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Interaction of Chromobacterium species with Batrachochytrium dendrobatidis at different Temperatures




Akinkuotu, Rita

Type of Degree

Master's Thesis


Biological Sciences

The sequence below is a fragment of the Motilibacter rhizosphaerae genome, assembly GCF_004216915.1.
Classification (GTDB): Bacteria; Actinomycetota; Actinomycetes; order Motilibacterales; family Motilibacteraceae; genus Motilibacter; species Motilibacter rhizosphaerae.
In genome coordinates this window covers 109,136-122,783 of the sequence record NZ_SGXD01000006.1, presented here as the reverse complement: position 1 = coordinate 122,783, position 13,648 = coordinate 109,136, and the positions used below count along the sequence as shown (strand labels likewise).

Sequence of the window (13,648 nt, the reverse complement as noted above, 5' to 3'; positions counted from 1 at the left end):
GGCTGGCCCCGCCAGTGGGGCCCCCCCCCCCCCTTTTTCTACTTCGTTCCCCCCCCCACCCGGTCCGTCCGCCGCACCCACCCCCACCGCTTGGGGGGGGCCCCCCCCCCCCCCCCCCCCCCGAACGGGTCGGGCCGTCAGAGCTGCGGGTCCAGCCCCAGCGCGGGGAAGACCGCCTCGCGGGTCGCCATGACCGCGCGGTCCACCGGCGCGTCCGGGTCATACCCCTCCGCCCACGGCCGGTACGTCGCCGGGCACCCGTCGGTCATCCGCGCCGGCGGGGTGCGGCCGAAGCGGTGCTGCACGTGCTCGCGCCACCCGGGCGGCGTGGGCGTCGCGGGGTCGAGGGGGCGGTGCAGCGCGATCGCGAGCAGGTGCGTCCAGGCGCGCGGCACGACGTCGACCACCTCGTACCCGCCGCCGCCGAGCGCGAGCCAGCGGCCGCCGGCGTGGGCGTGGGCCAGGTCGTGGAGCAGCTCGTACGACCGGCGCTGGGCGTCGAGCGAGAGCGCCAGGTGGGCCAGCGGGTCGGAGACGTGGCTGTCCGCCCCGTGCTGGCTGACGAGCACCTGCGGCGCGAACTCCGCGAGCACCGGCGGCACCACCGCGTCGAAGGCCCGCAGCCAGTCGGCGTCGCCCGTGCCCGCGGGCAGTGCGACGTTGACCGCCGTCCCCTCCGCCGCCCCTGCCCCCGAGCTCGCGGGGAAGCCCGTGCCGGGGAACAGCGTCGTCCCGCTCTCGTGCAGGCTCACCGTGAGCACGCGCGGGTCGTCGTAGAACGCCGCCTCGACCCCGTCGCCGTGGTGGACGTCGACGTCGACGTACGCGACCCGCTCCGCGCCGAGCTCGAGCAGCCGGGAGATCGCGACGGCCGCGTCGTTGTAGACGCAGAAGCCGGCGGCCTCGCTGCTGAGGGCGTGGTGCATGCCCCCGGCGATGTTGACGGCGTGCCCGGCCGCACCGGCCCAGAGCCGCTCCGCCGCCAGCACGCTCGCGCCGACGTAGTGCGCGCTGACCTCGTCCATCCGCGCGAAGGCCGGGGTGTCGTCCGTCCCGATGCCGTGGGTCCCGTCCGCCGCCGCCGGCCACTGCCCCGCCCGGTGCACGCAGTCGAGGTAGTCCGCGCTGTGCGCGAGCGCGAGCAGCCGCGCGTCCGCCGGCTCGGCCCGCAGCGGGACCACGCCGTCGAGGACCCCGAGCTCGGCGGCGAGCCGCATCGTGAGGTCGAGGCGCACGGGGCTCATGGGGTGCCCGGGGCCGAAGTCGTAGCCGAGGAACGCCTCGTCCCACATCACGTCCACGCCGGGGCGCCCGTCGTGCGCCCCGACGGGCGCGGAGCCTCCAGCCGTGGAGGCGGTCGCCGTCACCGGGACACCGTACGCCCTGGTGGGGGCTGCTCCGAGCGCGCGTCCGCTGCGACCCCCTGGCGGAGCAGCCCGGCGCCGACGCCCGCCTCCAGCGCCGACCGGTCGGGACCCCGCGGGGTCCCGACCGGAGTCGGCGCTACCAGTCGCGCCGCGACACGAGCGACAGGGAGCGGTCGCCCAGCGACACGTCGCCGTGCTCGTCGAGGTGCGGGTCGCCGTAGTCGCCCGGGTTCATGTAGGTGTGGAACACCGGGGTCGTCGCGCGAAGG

Chytrid fungus, Batrachochytrium dendrobatidis (Bd) has been identified as one of the major culprits in amphibian population declines worldwide. This fungus grows upon and colonizes the keratin layer of the amphibian skin. Amphibian skin also harbors a rich diversity of bacteria species, and some of these bacteria have been found to inhibit Bd growth and colonization. Janthinobacterium lividum, a violacein-producing bacteria species is one of the most studied anti-Bd bacteria, but there are Chromobacterium species that also produce similar metabolites but have received less attention regarding their efficacy against Bd. Violacein produced by J. lividum has been reported to be antifungal, but the effect of temperature on the efficacy of this bacterial metabolite has not been examined. Also, the anti-Bd properties of Chromobacterium spp. has not been tested. In this study, we isolated and identified four Chromobacterium spp. from the skin of cricket frogs (Acris gryllus) in ponds around Tuskegee, AL. We grew the different species (C. amazonesis, C. substugae, C. etc) in a tryptone broth culture for three days and collected purple pigmented, cell-free supernate of the cultures (which contained violacein, confirmed by mass spectrometry). Using a 96 well plate, each identified bacterial species supernate as well as the supernate from J. lividum (YO8846) was tested against three strains of Bd (JEL 423, JEL 310 and JEL 197), that have been documented to be highly pathogenic to frogs at a range of environmentally relevant temperatures (12, 16, 22 and 24℃). Each well absorbance was recorded every other day for 27 days, a inhibition score calculated, o analyze the degree of inhibition of each bacterial ribotype (the 4 Chromobacterium and J. lividum) for each Bd strain. We found that temperature had a significant effect on the strength of Bd inhibition by all bacteria species, with significantly more inhibition observed at the lower tested temperatures. Also, all tested species of Chromobacterium significantly inhibited Bd growth more than J. lividum at almost all tested temperatures. We also tested the effect of temperature on proliferation of the isolated Chromobacterium spp. and characterized the potency of violacein produced from the different bacterial isolates We found the tested Chromobacterium spp. grew faster the J. lividum at all tested temperatures and produced violacein at all these temperatures, though in varying quantity. In contrast, J. lividum did not produce violacein at 12℃ and 30℃. We also found that all Chrombacterium to have significantly higher inhibitory ability than J. lividum at equivalent dilution factors, only becoming equivalent to J. lividum at the 1:1000 fold dilution. v. Overall, this study shows that these set of violacein-producing bacteria are abundant in majority of sampled frogs and could provide a vital protection against Bd infection.